Sounds like a Win-win situation... I just hope it's done right!
NRHP approved move to the city park in West Fork on June 6, 2016, so it will remain on the NRHP after the move is completed.
Bridge is in the process of being disassembled for replacement.
Bridge is now scheduled to be be moved and become a part of West Fork's walking and bike trail.
The Woolsey Bridge was closed to all traffic in January 2015 and is slated for replacement.
Visited the Woolsey Bridge on 21Jan'09. I'm attaching a photo that depicts the installation of precautionary devices to limit access from tall(8'max)/wide/heavy vehicles. I was on the gravel bar underneath the bridge when several cars crossed and it handled them easily. It's obvious that some "fishplate" repairs have been done in the area of the connecting pins. Rivets were replaced with bolts.
Webmaster's note: The photo that was here has been incorporated into the main site.
The Woolsey bridge has reopened with a 3 ton weight limit.
I was there last weekend (9-15-07) and in places, it looks as if the deck *may* be beginning to fall apart underneath. The only thing I noted at street level was a slight gap between the end of the birdge and the roadway. I walked across the bridge a couple times and it felt solid.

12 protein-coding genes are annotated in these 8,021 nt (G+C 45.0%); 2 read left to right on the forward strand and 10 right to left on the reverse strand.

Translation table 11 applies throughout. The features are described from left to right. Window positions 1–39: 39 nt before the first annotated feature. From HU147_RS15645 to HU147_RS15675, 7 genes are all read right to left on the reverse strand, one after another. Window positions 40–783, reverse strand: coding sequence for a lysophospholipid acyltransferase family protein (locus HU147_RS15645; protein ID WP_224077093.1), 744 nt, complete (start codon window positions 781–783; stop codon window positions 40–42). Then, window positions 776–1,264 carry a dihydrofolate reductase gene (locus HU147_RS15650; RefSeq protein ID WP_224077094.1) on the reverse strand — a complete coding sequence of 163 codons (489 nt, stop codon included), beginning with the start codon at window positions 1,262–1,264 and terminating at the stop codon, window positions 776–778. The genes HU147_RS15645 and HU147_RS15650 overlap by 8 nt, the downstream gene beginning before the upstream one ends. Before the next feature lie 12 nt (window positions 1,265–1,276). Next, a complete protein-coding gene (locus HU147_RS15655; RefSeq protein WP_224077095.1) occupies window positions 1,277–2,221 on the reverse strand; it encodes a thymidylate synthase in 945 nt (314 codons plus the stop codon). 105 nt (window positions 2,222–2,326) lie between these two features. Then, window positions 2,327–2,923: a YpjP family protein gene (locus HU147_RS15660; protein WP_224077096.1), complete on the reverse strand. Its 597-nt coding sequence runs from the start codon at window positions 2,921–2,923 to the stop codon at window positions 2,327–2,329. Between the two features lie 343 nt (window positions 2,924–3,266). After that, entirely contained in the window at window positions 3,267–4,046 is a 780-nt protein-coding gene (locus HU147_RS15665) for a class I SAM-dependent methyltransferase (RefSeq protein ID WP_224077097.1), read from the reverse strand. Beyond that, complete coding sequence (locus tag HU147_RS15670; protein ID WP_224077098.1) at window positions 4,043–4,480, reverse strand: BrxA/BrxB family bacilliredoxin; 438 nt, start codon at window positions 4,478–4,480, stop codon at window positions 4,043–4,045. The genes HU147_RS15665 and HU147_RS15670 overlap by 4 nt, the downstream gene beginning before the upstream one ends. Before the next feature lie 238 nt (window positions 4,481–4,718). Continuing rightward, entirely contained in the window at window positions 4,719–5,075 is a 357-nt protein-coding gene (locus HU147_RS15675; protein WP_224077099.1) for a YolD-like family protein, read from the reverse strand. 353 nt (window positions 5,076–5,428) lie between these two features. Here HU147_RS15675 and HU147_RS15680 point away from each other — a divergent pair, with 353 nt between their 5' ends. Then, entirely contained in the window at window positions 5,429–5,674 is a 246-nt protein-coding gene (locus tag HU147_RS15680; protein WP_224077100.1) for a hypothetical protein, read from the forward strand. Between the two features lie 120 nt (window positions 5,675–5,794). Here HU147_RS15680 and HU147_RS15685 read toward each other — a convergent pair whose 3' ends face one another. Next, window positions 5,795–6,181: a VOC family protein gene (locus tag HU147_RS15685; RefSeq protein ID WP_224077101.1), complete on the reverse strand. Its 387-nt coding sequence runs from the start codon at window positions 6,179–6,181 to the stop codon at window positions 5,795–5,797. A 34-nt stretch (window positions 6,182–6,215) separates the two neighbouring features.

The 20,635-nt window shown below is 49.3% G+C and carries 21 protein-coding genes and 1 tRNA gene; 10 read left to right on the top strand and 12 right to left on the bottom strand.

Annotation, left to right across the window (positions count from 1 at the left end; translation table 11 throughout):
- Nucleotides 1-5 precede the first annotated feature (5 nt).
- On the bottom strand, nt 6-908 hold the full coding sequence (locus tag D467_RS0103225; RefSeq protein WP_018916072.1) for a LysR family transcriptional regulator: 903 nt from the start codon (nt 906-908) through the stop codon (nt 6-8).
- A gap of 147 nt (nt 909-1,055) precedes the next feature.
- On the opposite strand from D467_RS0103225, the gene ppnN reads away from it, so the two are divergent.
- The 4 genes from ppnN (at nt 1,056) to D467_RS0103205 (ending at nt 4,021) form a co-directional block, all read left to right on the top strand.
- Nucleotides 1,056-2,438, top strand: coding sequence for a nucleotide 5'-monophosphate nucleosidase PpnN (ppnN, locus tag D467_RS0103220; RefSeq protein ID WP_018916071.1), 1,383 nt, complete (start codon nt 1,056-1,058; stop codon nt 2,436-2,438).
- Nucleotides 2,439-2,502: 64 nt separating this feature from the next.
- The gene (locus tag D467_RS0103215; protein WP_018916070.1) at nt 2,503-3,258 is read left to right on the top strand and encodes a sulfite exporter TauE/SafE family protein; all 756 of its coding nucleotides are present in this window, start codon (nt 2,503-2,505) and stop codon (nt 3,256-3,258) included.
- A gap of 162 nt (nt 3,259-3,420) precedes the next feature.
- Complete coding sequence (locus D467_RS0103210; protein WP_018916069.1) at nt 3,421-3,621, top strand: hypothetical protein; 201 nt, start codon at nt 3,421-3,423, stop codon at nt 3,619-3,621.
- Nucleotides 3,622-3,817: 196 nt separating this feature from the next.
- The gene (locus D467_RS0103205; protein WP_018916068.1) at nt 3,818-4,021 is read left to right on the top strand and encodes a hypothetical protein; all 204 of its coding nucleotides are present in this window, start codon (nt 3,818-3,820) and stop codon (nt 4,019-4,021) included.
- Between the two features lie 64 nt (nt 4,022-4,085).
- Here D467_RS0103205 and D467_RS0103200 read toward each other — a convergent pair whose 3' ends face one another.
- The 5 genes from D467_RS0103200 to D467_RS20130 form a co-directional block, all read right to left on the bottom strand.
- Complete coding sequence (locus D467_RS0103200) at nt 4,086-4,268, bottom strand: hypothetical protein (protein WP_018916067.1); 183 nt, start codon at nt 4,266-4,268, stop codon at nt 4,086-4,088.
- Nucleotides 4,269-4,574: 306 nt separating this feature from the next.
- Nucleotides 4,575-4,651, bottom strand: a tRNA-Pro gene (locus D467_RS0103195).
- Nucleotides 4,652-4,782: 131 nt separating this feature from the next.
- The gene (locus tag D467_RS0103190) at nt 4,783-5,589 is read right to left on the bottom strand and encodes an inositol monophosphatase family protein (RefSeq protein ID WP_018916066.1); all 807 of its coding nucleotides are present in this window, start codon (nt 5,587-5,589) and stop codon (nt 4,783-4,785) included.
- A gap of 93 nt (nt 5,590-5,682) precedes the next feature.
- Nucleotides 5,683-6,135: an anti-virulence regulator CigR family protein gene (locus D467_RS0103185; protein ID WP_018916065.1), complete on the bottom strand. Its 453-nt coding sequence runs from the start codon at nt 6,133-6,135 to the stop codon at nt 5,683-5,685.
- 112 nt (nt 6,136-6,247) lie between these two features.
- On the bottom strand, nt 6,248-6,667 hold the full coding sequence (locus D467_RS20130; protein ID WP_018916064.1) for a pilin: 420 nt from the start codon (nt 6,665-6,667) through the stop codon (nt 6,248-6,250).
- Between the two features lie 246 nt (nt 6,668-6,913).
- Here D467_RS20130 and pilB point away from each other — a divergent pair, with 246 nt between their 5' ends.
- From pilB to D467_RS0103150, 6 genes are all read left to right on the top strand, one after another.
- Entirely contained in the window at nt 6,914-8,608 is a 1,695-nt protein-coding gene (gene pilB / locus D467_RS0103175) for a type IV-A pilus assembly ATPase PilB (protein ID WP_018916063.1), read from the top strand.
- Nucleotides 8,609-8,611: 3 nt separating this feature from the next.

While I am no engineer, yesterday I was at the Woolsey bridge, and there is no visible metal deterioration above the deck whatsoever. If there is deterioration in the metal structure, then it must be in the floor beams and stringers, but where the floor beams meet the verticles at the pin-connections they look fine to me. I wish I had looked underneath. Sighting down the bridge, the bridge is level and the deck is nice and level, no evidence of shifting at all. Walking across, the deck is smooth and in pretty good shape. The newspaper article linked in previous post states that it will cost between 1.2 million to 1.7 million dollars to repair or replace the bridge. I really fail to see why it would cost that much, even if the floor beams and stringers would have to be replaced and a new deck poured (the deck is concrete). This is a very historic bridge, one of the few remaining multi-span thru-trusses left in the state. Everything possible should be done to preserve it. It is on a minor road, light traffic.
All that's being said right now is "closed indefinitely".
Latest notice is that this bridge is closed. Permanent or temporary, who knows?